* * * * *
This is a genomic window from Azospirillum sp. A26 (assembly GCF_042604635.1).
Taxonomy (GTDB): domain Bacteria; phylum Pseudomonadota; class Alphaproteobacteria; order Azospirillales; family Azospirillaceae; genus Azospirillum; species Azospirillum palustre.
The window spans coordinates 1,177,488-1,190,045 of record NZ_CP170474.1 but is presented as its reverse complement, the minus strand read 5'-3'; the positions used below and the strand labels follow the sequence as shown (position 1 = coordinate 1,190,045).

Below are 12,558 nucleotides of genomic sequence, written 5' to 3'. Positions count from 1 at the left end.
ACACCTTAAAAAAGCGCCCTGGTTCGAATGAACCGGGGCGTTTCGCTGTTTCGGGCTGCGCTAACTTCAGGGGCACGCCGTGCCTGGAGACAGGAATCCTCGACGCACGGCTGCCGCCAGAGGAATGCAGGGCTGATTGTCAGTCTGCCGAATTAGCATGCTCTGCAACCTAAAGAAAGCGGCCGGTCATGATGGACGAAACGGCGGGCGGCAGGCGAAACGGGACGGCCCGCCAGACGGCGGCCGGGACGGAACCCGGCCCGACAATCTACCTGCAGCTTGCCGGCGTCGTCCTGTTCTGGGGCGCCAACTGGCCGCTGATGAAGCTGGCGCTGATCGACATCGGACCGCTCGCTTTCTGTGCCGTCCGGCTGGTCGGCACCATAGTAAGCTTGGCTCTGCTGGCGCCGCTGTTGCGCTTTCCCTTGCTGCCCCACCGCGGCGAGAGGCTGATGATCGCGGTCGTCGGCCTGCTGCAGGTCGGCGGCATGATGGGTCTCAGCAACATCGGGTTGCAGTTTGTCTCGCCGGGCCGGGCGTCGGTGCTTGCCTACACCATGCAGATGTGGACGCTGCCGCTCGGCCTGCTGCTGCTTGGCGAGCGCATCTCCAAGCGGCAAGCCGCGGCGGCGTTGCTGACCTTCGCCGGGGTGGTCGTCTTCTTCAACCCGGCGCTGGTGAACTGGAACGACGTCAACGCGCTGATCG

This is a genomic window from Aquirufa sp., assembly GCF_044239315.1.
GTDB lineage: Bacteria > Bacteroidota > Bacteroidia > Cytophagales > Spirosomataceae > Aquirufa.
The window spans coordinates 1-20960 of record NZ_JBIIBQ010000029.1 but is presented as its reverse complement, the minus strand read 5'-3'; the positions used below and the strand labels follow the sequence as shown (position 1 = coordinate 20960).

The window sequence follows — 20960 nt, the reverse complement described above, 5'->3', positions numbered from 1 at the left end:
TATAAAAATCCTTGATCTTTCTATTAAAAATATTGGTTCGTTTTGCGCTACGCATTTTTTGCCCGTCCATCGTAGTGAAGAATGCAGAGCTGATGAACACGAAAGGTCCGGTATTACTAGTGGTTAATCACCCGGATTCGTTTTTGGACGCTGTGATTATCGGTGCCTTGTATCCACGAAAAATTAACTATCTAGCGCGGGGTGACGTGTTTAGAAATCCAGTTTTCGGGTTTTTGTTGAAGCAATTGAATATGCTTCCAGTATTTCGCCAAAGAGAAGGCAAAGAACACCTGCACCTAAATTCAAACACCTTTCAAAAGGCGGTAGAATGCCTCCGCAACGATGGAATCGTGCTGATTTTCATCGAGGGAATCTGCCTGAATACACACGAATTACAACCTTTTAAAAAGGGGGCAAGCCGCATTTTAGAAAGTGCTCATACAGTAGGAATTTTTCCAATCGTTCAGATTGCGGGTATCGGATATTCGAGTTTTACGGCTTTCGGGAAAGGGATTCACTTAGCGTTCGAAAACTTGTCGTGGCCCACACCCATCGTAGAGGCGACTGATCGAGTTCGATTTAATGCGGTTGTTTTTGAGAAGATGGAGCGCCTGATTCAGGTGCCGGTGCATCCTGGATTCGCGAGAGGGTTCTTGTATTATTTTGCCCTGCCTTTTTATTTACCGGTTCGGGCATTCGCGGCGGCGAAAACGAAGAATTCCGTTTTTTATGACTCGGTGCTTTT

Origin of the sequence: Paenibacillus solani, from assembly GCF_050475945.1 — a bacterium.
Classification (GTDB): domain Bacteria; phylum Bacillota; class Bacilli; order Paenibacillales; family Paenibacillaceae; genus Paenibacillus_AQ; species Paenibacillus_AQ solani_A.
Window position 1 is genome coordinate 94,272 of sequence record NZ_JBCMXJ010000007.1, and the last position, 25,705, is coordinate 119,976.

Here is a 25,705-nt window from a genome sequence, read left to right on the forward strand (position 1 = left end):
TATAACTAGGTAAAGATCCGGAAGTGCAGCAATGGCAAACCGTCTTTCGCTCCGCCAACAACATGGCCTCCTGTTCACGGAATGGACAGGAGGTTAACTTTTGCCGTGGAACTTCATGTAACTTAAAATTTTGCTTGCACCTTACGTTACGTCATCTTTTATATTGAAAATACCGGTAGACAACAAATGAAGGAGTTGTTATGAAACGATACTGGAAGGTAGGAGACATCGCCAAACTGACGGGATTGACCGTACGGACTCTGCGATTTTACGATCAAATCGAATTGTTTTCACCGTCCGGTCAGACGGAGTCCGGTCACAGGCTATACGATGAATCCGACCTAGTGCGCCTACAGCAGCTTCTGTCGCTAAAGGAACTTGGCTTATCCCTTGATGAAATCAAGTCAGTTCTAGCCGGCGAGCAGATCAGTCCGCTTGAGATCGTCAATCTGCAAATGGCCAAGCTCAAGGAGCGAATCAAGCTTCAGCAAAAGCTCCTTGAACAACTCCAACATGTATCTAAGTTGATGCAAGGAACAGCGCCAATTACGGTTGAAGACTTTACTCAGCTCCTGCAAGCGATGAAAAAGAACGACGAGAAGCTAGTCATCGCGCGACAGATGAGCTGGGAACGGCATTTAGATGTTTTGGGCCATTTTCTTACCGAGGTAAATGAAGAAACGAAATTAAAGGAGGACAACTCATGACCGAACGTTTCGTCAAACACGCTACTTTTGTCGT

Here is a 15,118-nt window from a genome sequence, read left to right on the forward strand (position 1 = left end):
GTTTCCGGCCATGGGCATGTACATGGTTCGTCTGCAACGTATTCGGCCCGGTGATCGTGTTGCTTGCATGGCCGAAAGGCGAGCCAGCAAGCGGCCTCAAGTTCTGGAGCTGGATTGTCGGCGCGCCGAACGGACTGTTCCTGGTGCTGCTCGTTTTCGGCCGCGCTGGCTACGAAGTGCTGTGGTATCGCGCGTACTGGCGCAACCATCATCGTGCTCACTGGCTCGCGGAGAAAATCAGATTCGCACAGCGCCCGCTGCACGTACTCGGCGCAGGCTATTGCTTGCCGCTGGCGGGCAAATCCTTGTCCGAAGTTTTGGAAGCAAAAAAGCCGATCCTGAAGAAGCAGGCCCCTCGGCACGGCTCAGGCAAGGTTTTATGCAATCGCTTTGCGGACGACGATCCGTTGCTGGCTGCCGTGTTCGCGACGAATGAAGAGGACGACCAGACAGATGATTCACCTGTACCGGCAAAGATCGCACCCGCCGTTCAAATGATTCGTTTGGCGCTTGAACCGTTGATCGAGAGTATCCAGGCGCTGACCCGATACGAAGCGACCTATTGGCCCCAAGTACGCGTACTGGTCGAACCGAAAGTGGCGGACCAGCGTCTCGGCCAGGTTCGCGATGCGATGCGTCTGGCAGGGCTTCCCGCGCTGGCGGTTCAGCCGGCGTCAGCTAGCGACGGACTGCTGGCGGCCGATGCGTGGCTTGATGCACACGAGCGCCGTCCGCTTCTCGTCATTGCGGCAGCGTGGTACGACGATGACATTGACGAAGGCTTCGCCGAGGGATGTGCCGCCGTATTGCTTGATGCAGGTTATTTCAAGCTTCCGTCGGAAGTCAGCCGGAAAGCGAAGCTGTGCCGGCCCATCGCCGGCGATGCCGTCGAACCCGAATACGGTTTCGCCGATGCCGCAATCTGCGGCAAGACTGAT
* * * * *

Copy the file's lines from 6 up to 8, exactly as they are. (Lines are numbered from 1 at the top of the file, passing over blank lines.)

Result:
This is a genomic window from Aquirufa sp., assembly GCF_044239315.1.
GTDB lineage: Bacteria > Bacteroidota > Bacteroidia > Cytophagales > Spirosomataceae > Aquirufa.
The window spans coordinates 1-20960 of record NZ_JBIIBQ010000029.1 but is presented as its reverse complement, the minus strand read 5'-3'; the positions used below and the strand labels follow the sequence as shown (position 1 = coordinate 20960).